By Restaurant Business Magazine

Thoughts on the gig economy and the ill-defined “digital labor platform.”

Last week, the EU Commission drafted rules that would potentially significantly improve working conditions for the 28 million people in the EU who participate in what is known as the “gig economy.”

In the age of the iPhone, the term “gig worker” might bring logos of multi-billion dollar companies like Uber, DoorDash, or Deliveroo to mind. But during a time in which more individuals than ever are self-employed via what the EU Commission calls a “digital labor platform,” it seems worth it to start by distinguishing the “gig worker” from the freelancer, IC, or other.

Merriam Webster defines “gig worker” as: a person who works temporary jobs typically in the service sector as an independent contractor or freelancer : a worker in the gig economy. “Freelancer” is defined as: not sponsored by or affiliated with an organization or authority, while “independent contractor” is: a person hired to do work who controls how the work is done.

All definitions allude to the independence and autonomy which comes with the type of work to which they refer and seem relatively interchangeable. But legal and social implications of the ill-defined classes of independent workers say otherwise. For example, tax law requires that traditional “gig” workers (i.e., Uber drivers) file 1099-Ks (specific to third party networks) vs. 1099-MISCs, which are most commonly reserved for “freelance” workers (i.e., artists, painters).

Proposed changes to the future of gig work by the Commission have ultimately placed responsibility onto the platforms, as only two of the five following criteria must be met for a platform worker to be classified as a true employee:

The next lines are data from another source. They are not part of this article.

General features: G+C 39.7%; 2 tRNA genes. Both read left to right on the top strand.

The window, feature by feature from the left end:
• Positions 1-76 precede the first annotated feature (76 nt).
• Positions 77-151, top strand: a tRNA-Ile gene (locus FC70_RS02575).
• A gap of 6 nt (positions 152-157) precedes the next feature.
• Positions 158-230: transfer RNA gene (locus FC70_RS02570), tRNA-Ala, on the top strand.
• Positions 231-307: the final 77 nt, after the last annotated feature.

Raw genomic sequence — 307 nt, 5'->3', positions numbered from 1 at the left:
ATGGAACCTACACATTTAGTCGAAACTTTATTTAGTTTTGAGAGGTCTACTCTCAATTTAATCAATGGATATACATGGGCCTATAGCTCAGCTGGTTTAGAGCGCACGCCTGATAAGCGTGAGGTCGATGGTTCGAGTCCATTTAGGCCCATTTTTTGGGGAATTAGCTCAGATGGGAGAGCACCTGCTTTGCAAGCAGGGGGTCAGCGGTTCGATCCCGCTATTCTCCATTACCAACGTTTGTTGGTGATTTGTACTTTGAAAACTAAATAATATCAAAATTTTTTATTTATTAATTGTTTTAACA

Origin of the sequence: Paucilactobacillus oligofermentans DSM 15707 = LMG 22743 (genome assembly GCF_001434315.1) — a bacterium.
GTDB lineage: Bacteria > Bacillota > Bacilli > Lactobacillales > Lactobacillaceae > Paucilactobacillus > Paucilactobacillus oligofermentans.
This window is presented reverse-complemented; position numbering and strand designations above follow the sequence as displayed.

“(a) effectively determining, or setting upper limits for the level of remuneration;

(b) requiring the person performing platform work to respect specific binding rules with regard to appearance, conduct towards the recipient of the service or performance of the work;

(c) supervising the performance of work or verifying the quality of the results of the work including by electronic means;

(d) effectively restricting the freedom, including through sanctions, to organise one’s work, in particular the discretion to choose one’s working hours or periods of absence, to accept or to refuse tasks or to use subcontractors or substitutes;

(e) effectively restricting the possibility to build a client base or to perform work for any third party.”

Ultimately here, the Commission is leaving it up to the platforms to tweak their models, AI or otherwise, to reduce the level of control they apply. It will be interesting to see how these platforms will adjust their algorithms to either lessen worker stringency or maintain it, as employee and contractor demand shifts over time.

While this will certainly be interesting to watch play out, there is another piece of the EU Commission’s proposal that seems somewhat more interesting: The Commission uses the term “digital labor platforms” to describe the platforms on which “gig” work takes place. The EU defines them as “digital networks that coordinate labor service transactions in an algorithmic way.” But which platforms can be classified as a “digital labor platform,” and which can not?